AMMAN, Jordan - Iran signaled a willingness Tuesday to allow potentially intrusive international inspections of secret military facilities, raising expectations that it was searching for a diplomatic solution to the standoff over its nuclear program.
With talks between Iran and global powers set to begin Wednesday in Baghdad, the director-general of the International Atomic Energy Agency, Yukiya Amano, said he had reached something of a breakthrough with Iranian officials on the agency’s longstanding request for access to the facilities. Amano’s assertion suggested that Iran was seeking to set a positive tone for the nuclear talks and perhaps ease pressure from strict Western-led sanctions that are about to become even more severe.
Amano did not specify a timetable or other details.
Iran’s critics were quick to suggest that the conciliatory-sounding signal from Iran could amount to little more than a negotiating tactic as the Iranians prepare for talks on the more complex issue of Iran’s uranium enrichment with the six powers - the permanent members of the UN Security Council plus Germany.
But Amano told reporters at the atomic agency’s headquarters in Vienna that there had been an “important development’’ in the agency’s effort to reach a “structured agreement’’ on how its inspectors would conduct an investigation into whether the Iranians have sought ways in the past to weaponize enriched nuclear fuel, a longstanding suspicion by the United States, Israel and the European Union.
“The decision was made to conclude and sign the agreement,’’ said Amano, who visited Tehran on Sunday and Monday - his first trip there since his appointment in 2009.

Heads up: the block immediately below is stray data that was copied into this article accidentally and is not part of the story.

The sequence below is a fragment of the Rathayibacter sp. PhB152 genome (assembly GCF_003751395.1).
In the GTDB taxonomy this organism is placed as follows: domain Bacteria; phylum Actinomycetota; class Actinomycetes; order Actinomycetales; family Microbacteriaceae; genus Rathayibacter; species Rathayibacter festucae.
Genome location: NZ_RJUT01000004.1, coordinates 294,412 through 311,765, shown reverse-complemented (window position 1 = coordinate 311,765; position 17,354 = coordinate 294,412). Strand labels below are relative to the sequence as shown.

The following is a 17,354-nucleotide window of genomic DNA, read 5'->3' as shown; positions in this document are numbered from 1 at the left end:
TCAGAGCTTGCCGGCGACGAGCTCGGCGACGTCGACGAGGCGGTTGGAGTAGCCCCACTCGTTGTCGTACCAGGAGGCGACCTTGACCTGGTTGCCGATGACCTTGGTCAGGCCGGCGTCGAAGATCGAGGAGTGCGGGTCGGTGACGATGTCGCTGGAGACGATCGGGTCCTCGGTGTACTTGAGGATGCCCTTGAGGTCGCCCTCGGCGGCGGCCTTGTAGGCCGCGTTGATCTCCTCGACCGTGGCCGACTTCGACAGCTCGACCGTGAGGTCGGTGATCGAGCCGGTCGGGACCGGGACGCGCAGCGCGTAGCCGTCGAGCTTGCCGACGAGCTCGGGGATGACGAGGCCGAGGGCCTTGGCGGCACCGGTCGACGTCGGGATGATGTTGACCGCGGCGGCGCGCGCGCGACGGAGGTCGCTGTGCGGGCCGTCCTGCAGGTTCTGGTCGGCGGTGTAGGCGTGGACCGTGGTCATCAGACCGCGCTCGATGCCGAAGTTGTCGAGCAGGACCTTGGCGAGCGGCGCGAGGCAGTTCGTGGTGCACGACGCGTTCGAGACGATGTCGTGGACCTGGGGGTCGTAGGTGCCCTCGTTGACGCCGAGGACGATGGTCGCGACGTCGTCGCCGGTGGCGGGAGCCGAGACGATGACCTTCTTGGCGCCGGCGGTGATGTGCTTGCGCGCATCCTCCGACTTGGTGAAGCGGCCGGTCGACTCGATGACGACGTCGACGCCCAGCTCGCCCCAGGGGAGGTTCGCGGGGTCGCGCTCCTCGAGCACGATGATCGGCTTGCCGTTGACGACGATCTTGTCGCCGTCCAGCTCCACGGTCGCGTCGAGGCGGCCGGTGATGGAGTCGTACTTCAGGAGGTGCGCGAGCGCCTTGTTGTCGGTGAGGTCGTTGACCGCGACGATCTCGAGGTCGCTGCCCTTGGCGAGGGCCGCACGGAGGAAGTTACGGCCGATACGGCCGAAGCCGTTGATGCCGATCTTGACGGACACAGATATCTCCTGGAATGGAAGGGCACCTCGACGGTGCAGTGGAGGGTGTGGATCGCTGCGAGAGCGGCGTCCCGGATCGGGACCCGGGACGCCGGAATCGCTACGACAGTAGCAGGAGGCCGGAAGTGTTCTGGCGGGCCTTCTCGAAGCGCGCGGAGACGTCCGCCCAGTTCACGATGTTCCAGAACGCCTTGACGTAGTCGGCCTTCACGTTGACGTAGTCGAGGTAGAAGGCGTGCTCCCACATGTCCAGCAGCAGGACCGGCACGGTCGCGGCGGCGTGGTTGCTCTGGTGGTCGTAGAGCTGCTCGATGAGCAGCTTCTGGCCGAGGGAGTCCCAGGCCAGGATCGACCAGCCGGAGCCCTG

He has expressed strong suspicions about what he has called Iran’s lack of cooperation in its dealings with the agency.
Amano’s upbeat assessment, coming on top of recent optimistic signals from Western diplomats, suggested that Iran’s chief negotiator, Saeed Jalili, was signaling Iran’s sincerity in talks with the six global powers - the United States, France, Britain, Germany, Russia, and China - on a more wide-ranging deal to bring Iran back into compliance with Security Council resolutions and ensure that Iran is not trying to build a nuclear weapon.
The most immediate goal of the Baghdad talks for the six appears to be to get an agreement by Iran to stop enriching uranium to 20 percent purity - near the level required for a nuclear weapon - and to agree to discuss exporting its stockpile of uranium enriched to that level. And they want to be sure Iran is prepared to move quickly to take concrete steps to calm global and regional concerns.
The White House welcomed Amano’s announcement with caution.
“It’s an agreement in principle that represents a step in the right direction,’’ said Jay Carney, the White House press secretary. “But as we’ve said in the past about the totality of Iran’s obligations and their fulfillment of them, we will make judgments about Iran’s behavior based on actions, not just promises or agreements.’’
Even Amano said the talks had not produced an agreement on how the IAEA could conduct the inspections it demands. “There remain some differences,’’ Amano said, but he noted that Jalili had told him that those differences “will not be the obstacle to reaching agreement.’’
In past meetings with the six, Jalili has argued that Iran’s compliance with the IAEA meant that sanctions should be lifted. That may be an argument that he renews Wednesday.
Iran’s state-run media noted that no deal had been made so far with Amano and focused instead on what the government has portrayed as steady Iranian advances in nuclear and rocket technology. Iran state television said scientists had successfully loaded uranium fuel into a medical isotope reactor Tuesday.